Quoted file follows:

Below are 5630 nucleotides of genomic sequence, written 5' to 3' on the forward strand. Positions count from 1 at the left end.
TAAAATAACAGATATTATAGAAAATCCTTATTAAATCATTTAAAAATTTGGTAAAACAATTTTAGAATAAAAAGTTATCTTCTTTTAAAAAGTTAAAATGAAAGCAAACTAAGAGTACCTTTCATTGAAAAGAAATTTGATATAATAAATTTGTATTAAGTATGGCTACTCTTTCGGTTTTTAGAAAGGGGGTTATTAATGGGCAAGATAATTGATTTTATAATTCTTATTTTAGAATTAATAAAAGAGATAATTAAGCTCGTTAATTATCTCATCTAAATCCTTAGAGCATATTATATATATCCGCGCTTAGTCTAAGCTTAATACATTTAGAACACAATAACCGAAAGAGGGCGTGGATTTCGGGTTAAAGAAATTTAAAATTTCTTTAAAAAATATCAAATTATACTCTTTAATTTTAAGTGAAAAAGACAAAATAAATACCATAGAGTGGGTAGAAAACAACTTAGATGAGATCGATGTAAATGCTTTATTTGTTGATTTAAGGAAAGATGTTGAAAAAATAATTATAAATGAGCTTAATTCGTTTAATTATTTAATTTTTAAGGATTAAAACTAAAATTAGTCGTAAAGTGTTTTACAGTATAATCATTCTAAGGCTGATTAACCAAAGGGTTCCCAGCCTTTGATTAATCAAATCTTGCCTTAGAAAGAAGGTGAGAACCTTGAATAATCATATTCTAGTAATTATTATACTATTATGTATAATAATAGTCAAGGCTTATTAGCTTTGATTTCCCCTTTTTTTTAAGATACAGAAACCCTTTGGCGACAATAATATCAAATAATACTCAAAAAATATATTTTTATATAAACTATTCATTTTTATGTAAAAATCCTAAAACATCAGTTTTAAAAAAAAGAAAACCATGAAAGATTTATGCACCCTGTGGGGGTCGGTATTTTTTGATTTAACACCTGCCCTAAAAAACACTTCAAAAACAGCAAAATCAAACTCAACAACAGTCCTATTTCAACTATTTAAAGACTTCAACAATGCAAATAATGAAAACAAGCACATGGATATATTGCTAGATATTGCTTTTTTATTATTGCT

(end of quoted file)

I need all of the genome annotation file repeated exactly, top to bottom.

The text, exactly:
Below are 5630 nucleotides of genomic sequence, written 5' to 3' on the forward strand. Positions count from 1 at the left end.
TAAAATAACAGATATTATAGAAAATCCTTATTAAATCATTTAAAAATTTGGTAAAACAATTTTAGAATAAAAAGTTATCTTCTTTTAAAAAGTTAAAATGAAAGCAAACTAAGAGTACCTTTCATTGAAAAGAAATTTGATATAATAAATTTGTATTAAGTATGGCTACTCTTTCGGTTTTTAGAAAGGGGGTTATTAATGGGCAAGATAATTGATTTTATAATTCTTATTTTAGAATTAATAAAAGAGATAATTAAGCTCGTTAATTATCTCATCTAAATCCTTAGAGCATATTATATATATCCGCGCTTAGTCTAAGCTTAATACATTTAGAACACAATAACCGAAAGAGGGCGTGGATTTCGGGTTAAAGAAATTTAAAATTTCTTTAAAAAATATCAAATTATACTCTTTAATTTTAAGTGAAAAAGACAAAATAAATACCATAGAGTGGGTAGAAAACAACTTAGATGAGATCGATGTAAATGCTTTATTTGTTGATTTAAGGAAAGATGTTGAAAAAATAATTATAAATGAGCTTAATTCGTTTAATTATTTAATTTTTAAGGATTAAAACTAAAATTAGTCGTAAAGTGTTTTACAGTATAATCATTCTAAGGCTGATTAACCAAAGGGTTCCCAGCCTTTGATTAATCAAATCTTGCCTTAGAAAGAAGGTGAGAACCTTGAATAATCATATTCTAGTAATTATTATACTATTATGTATAATAATAGTCAAGGCTTATTAGCTTTGATTTCCCCTTTTTTTTAAGATACAGAAACCCTTTGGCGACAATAATATCAAATAATACTCAAAAAATATATTTTTATATAAACTATTCATTTTTATGTAAAAATCCTAAAACATCAGTTTTAAAAAAAAGAAAACCATGAAAGATTTATGCACCCTGTGGGGGTCGGTATTTTTTGATTTAACACCTGCCCTAAAAAACACTTCAAAAACAGCAAAATCAAACTCAACAACAGTCCTATTTCAACTATTTAAAGACTTCAACAATGCAAATAATGAAAACAAGCACATGGATATATTGCTAGATATTGCTTTTTTATTATTGCT